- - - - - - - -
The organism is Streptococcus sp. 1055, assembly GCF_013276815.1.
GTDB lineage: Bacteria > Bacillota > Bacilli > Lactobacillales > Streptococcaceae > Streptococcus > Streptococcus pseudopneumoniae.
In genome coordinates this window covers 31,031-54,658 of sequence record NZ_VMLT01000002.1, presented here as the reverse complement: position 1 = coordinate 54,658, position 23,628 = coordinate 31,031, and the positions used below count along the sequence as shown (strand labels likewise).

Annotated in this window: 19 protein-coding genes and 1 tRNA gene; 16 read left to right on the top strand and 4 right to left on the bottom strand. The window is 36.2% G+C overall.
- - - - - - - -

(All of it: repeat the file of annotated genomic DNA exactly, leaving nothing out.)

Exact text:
The organism is Streptococcus sp. 1055, assembly GCF_013276815.1.
GTDB lineage: Bacteria > Bacillota > Bacilli > Lactobacillales > Streptococcaceae > Streptococcus > Streptococcus pseudopneumoniae.
In genome coordinates this window covers 31,031-54,658 of sequence record NZ_VMLT01000002.1, presented here as the reverse complement: position 1 = coordinate 54,658, position 23,628 = coordinate 31,031, and the positions used below count along the sequence as shown (strand labels likewise).

Annotated in this window: 19 protein-coding genes and 1 tRNA gene; 16 read left to right on the top strand and 4 right to left on the bottom strand. The window is 36.2% G+C overall.